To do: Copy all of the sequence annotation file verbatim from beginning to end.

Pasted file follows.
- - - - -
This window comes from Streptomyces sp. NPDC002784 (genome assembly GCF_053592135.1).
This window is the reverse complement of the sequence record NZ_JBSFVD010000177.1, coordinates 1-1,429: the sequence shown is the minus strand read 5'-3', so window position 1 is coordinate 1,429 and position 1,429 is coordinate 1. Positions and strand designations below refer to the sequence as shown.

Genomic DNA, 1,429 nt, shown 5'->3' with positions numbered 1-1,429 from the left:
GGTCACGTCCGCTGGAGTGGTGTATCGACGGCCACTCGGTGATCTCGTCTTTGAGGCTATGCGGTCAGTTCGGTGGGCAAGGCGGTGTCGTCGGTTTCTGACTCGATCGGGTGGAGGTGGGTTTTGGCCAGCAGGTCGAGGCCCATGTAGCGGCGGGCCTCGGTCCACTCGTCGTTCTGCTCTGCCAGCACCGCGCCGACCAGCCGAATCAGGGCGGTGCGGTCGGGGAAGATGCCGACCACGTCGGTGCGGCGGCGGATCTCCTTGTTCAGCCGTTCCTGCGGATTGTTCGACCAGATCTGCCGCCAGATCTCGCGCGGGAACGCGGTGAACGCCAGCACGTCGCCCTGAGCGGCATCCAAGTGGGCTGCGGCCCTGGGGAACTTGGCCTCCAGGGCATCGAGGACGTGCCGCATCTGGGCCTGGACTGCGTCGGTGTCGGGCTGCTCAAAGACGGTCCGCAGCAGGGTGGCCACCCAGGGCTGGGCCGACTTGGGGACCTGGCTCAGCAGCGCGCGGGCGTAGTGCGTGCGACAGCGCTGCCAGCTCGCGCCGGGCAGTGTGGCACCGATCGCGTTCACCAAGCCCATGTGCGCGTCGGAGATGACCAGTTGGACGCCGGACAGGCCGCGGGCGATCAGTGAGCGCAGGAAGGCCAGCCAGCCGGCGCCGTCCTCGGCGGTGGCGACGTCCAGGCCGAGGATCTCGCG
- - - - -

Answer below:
This window comes from Streptomyces sp. NPDC002784 (genome assembly GCF_053592135.1).
This window is the reverse complement of the sequence record NZ_JBSFVD010000177.1, coordinates 1-1,429: the sequence shown is the minus strand read 5'-3', so window position 1 is coordinate 1,429 and position 1,429 is coordinate 1. Positions and strand designations below refer to the sequence as shown.

Genomic DNA, 1,429 nt, shown 5'->3' with positions numbered 1-1,429 from the left:
GGTCACGTCCGCTGGAGTGGTGTATCGACGGCCACTCGGTGATCTCGTCTTTGAGGCTATGCGGTCAGTTCGGTGGGCAAGGCGGTGTCGTCGGTTTCTGACTCGATCGGGTGGAGGTGGGTTTTGGCCAGCAGGTCGAGGCCCATGTAGCGGCGGGCCTCGGTCCACTCGTCGTTCTGCTCTGCCAGCACCGCGCCGACCAGCCGAATCAGGGCGGTGCGGTCGGGGAAGATGCCGACCACGTCGGTGCGGCGGCGGATCTCCTTGTTCAGCCGTTCCTGCGGATTGTTCGACCAGATCTGCCGCCAGATCTCGCGCGGGAACGCGGTGAACGCCAGCACGTCGCCCTGAGCGGCATCCAAGTGGGCTGCGGCCCTGGGGAACTTGGCCTCCAGGGCATCGAGGACGTGCCGCATCTGGGCCTGGACTGCGTCGGTGTCGGGCTGCTCAAAGACGGTCCGCAGCAGGGTGGCCACCCAGGGCTGGGCCGACTTGGGGACCTGGCTCAGCAGCGCGCGGGCGTAGTGCGTGCGACAGCGCTGCCAGCTCGCGCCGGGCAGTGTGGCACCGATCGCGTTCACCAAGCCCATGTGCGCGTCGGAGATGACCAGTTGGACGCCGGACAGGCCGCGGGCGATCAGTGAGCGCAGGAAGGCCAGCCAGCCGGCGCCGTCCTCGGCGGTGGCGACGTCCAGGCCGAGGATCTCGCG